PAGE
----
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|When Fish Becomes Dragon|
|Chinese movies are a huge form of soft power in Nigeria and are increasingly popular in Nigeria|
|By Dickson David Agbaji · 2019-12-23 · Source: NO.52 DECEMBER 26, 2019|
Although the relationship between China and Nigeria focuses on bilateral trade, technological exchanges and partnership in space and telecommunication programs, there are other indices too. These include Chinese literature, cuisine, clothes and of course, Chinese movies.
Perceived by Nigerians as a good source of entertainment, Chinese movies are a huge form of soft power in Nigeria and are increasingly popular in Nigeria, along with Chinese stars. I have enjoyed watching films like Dragon Blade, the 2015 historical action drama about how a team of Chinese and Roman heroes foil the invasion by a corrupt Roman leader, Snake in the Eagle's Shadow, the Jackie Chan-starring transformational story about a bullied student at a kungfu school becoming a master of the art, and many others. Most of these movies starred some of my personal favorite Chinese actors like Chan, Jet Li and Donnie Yen Ji-dan.
The aesthetic fighting styles made my childhood fun. While writing this, I reminisced how I would find myself "practicing" the moves and vocal sounds I could remember after seeing an interesting Jackie Chan movie. In fact, before moving to China, I admired (and still do) how the Chinese actors were able to "fly" high and long distances in their movies, thinking it was real.
Martial art movies are so popular in Nigeria that once the average Nigerian sees any movie with kungfu scenes, they immediately say it is a "Chinese film" even if it is not. In fact, I still find myself making this mistake over and over again. Sometimes when I watch Hollywood films featuring Chinese actors, I erroneously consider them to be Chinese movies. In Nigeria, just as football is synonymous with Brazil, the Chinese movie industry has so permeated the Nigerian market that martial art is considered synonymous with China.
Drawing a lot from China's rich cultural history, this soft power mechanism, I would say, impacts the movie industry in Nigeria to an extent. Every year, there is an increasing number of traditional Nigerian films released by Nigeria's movie industry Nollywood. This is not surprising since both countries share similar characteristics. They are both multi-ethnic and multilingual, they both have large populations and are huge players in their regions.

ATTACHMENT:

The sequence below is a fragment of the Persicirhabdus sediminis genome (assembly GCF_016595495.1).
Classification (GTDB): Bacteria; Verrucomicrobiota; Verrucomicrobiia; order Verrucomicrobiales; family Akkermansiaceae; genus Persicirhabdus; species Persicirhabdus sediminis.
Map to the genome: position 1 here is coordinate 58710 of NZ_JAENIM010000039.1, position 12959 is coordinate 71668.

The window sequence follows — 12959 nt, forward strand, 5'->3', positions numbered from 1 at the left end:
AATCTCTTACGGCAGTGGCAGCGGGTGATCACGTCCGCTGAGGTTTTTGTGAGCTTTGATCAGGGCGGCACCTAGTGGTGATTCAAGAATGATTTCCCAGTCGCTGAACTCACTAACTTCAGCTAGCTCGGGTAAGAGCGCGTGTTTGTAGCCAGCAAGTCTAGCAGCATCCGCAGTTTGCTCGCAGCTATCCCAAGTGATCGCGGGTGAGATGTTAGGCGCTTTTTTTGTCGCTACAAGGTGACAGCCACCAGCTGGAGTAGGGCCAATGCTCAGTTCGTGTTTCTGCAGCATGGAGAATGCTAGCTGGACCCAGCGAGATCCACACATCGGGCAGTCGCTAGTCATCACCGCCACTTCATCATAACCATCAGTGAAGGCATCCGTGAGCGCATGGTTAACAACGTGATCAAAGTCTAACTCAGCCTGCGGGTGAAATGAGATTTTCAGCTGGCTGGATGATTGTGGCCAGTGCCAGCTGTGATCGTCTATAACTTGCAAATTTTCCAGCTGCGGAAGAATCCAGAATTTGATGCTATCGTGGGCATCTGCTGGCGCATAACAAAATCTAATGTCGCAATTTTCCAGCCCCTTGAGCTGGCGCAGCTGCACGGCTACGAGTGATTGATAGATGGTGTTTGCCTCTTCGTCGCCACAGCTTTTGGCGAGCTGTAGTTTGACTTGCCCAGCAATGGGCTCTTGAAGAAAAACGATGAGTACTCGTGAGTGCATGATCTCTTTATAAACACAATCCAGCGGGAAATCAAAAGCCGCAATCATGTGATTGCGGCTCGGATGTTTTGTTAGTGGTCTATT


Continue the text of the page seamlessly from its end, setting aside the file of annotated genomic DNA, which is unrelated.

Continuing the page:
I first heard Mandarin in Snake in the Eagle's Shadow. Ever since, I have been fascinated by the language, usually finding myself mimicking what I could hear and remember. This is not my case alone. There are numerous cases in Nigeria where average Nigerians, movie stars and comedians with zero Chinese-language proficiency "speak" Chinese. We don't do this to mock the language or the people but for entertainment and commercial purposes. For me, this foreshadows the emphasis on maintaining language, cultural values and narratives.
Another very interesting element of the Chinese movie industry is the exposure to noodles and chopsticks. Pasta and pizza are popular Western food in Nigeria but owing largely to movies and the increased influx of Chinese into Nigeria, noodles have become a household name. In fact, the most popular brand is Indomie, an instant noodles manufactured by an Indonesian company. The brand is so popular that the word noodles has been replaced with Indomie, thereby technically kicking competitors out of the market.
I was exposed to Chinese culture through movies, one of its most popular, entertaining and powerful sources. I have learned certain things about China just from watching Chinese films, which is not peculiar to me alone. In fact, this knowledge, blended with college education, has metamorphosed into a research passion. This is one reason I am here in China, to live the dream.
I have to add that I still enjoy the thought that Chinese martial art actors have superhuman powers to fly across buildings with blistering speed and for great lengths. It reminds me of the koi fish myth which too I learned from a Chinese movie.
According to legend, there was a torrential waterfall on the Yellow River. On top of it stood a magical Dragon Gate. It was impossible to swim up the waterfall but the koi that succeeded in passing through the gate became a dragon. Or in other words, a symbolic lesson about the power of courage and perseverance.
The author is a Yenching Academy scholar at Peking University from Nigeria
Copyeditied by Sudeshna Sarkar
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